This doesn't sound legal
ryacko at gmail.com
Sun Mar 15 00:14:06 PDT 2020
This doesn't sound legal.
Ultimately, we ended up talking to bin Laden's first trainer, Ali
Mohammed, Ali Abdul Saud Mohammed, who is currently in jail. He taught
bin Laden. In one of the first training classes that Ali Mohammed
conducted was Sheikh bin Laden; Ayman al-Zawahiri; Abd al-Rahim
al-Nashiri, who's chief of military operations at the time; Saif
al-Adel, who's still one of the 22 most wanted fugitives, and others.
... What he tells us and what he did would make the hair on the back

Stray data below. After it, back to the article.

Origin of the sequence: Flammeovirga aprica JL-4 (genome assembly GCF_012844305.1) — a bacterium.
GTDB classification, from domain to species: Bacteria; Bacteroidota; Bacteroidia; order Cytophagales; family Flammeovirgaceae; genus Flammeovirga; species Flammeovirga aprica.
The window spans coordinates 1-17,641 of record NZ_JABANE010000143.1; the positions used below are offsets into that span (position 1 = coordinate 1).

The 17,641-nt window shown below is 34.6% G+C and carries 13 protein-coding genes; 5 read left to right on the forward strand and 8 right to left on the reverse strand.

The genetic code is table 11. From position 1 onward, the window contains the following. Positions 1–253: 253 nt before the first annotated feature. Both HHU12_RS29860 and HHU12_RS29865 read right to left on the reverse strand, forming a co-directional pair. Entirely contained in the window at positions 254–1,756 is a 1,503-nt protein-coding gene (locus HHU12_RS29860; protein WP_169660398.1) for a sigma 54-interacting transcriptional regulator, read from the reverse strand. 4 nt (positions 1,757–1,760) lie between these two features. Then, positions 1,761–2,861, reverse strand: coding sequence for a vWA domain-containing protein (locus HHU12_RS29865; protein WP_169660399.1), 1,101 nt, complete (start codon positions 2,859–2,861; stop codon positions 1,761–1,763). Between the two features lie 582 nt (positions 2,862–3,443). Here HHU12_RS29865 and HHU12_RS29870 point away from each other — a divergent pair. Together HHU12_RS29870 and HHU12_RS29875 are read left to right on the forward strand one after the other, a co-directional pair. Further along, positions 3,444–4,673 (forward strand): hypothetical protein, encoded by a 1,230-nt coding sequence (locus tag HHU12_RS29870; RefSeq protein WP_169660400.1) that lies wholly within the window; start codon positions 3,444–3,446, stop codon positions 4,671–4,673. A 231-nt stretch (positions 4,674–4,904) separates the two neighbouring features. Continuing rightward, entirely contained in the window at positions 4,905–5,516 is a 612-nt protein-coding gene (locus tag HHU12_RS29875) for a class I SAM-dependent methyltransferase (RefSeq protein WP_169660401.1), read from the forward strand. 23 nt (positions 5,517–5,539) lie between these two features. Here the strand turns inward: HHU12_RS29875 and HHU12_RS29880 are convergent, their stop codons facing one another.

of your head stand up. This is the type of stuff, again, that we dealt
with in the usual setting that the bureau found themselves in, in ...
a regular interview, because each one of these defendants, if you
will, had legal representation.
And those lawyers played a very vital role in gaining their subjects'
cooperation with the United States government. Each one of them was
seduced by our legal system that many people poke fun at, thinks
cumbersome. If you could listen to these guys, and they'll tell you --
I'm referring to Al Qaeda members -- "You mean to tell me that the
United States government will give me the legal representation?"
"Correct." "You mean to tell me that if I cooperate with you, that you
will at least possibly protect me against retaliation?" "Yes." "You
mean that you could unite me with my family?" "Yes."
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